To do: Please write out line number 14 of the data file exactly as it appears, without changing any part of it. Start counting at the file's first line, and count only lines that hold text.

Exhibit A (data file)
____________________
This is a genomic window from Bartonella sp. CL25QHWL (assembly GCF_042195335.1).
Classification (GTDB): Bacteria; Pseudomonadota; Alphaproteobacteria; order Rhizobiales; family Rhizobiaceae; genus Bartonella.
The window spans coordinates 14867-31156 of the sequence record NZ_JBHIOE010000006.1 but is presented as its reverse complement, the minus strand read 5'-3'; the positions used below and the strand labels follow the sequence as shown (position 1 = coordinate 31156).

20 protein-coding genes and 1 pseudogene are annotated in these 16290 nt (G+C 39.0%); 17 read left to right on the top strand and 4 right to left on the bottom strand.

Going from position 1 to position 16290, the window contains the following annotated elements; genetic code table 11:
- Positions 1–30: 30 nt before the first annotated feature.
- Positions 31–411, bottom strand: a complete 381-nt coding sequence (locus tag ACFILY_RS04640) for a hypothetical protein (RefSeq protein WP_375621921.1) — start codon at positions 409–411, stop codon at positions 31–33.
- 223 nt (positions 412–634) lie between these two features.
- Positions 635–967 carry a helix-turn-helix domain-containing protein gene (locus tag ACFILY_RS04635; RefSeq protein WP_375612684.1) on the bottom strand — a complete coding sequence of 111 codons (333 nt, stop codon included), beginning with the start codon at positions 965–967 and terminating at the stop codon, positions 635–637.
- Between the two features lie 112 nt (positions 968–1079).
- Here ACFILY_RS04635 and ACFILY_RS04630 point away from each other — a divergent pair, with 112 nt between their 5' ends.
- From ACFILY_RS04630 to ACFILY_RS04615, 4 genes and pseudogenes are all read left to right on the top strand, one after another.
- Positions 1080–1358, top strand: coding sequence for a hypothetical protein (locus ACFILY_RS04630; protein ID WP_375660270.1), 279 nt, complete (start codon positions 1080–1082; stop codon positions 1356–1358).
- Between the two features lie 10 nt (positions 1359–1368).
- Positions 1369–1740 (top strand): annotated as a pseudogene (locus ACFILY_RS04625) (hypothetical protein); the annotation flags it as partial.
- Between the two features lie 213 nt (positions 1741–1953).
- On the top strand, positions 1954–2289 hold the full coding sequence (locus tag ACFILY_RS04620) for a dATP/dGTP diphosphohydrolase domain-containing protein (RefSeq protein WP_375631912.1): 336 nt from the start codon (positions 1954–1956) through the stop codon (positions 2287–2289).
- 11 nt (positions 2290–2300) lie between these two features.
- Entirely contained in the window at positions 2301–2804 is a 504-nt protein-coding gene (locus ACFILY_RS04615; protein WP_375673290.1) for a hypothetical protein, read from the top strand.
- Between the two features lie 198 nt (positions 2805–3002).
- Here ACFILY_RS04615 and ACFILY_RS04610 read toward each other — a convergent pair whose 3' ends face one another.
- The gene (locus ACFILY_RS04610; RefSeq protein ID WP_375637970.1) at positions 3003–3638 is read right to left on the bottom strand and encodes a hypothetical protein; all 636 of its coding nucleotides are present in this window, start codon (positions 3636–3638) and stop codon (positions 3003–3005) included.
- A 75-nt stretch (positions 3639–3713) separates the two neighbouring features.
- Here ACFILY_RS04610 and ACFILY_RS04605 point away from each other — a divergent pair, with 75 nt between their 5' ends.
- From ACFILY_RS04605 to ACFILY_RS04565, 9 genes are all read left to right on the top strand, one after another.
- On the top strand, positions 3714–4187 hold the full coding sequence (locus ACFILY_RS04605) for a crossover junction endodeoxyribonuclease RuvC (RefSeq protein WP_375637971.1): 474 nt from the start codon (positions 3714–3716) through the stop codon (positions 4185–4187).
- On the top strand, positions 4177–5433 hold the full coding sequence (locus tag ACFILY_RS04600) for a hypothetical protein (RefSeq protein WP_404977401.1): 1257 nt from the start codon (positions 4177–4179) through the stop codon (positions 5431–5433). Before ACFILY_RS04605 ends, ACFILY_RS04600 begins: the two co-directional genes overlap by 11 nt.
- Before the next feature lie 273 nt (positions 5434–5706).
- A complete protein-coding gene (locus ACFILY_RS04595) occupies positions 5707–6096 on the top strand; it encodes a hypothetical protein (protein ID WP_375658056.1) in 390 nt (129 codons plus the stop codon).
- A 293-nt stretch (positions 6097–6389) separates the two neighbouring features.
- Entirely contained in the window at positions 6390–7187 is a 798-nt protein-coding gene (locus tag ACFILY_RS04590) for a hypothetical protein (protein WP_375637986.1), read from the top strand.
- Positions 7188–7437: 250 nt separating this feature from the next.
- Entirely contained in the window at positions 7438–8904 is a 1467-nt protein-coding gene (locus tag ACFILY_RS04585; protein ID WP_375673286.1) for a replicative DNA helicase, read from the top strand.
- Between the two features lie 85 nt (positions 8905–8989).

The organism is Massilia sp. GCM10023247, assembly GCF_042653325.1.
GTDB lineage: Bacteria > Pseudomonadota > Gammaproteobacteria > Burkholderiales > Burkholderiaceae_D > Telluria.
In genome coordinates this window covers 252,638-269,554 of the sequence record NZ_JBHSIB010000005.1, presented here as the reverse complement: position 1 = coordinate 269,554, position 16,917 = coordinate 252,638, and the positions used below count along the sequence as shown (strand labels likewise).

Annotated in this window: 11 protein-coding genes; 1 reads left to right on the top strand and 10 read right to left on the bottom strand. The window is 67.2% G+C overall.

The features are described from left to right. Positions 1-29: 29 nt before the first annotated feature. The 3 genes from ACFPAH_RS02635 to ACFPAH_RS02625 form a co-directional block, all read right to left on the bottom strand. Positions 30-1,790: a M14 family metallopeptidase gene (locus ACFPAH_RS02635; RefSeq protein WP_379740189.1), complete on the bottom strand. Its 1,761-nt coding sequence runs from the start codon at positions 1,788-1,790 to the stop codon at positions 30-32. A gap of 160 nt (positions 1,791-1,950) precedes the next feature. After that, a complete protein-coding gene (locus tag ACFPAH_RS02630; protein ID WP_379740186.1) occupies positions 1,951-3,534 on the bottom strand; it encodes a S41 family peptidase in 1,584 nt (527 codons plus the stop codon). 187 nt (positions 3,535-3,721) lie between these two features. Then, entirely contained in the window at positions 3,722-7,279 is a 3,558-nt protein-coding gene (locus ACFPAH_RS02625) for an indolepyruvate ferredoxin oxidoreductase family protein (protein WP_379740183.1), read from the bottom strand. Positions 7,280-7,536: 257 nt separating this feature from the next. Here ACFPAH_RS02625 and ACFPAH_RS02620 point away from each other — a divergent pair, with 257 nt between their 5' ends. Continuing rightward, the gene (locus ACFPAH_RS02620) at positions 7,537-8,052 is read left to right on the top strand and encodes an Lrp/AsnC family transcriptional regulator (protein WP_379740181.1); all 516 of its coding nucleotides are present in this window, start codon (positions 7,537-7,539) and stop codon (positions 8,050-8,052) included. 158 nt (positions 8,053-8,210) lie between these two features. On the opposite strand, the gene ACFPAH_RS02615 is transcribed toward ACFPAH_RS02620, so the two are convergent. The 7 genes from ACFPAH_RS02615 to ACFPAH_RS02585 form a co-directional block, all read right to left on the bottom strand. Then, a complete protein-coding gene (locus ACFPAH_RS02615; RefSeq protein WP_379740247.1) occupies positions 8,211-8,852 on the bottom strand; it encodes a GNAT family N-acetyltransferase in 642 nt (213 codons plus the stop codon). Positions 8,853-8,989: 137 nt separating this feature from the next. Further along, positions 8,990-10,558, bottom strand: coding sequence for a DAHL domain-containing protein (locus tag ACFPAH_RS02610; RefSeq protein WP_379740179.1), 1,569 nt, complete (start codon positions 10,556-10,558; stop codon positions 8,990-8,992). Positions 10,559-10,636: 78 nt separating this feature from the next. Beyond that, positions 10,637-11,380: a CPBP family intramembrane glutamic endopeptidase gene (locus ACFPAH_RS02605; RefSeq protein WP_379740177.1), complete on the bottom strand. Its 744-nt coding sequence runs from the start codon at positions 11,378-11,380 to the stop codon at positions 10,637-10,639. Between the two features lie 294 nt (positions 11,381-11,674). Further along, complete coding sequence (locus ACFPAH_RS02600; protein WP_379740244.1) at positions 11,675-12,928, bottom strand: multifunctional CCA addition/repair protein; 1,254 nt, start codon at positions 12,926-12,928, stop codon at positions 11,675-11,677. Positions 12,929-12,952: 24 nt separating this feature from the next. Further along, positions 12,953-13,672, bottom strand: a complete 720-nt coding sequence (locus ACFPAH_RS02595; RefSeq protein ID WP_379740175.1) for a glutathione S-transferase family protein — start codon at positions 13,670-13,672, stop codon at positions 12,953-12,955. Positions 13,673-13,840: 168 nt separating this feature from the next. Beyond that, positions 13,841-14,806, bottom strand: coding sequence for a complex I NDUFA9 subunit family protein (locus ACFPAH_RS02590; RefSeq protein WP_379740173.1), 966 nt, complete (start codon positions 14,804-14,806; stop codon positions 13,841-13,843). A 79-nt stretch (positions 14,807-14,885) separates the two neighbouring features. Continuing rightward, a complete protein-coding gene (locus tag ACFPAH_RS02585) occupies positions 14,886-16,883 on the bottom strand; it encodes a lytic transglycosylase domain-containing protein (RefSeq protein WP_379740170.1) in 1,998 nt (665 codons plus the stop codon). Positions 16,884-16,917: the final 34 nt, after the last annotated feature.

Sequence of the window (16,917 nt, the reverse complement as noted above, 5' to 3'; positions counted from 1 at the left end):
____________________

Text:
- Between the two features lie 10 nt (positions 1359–1368).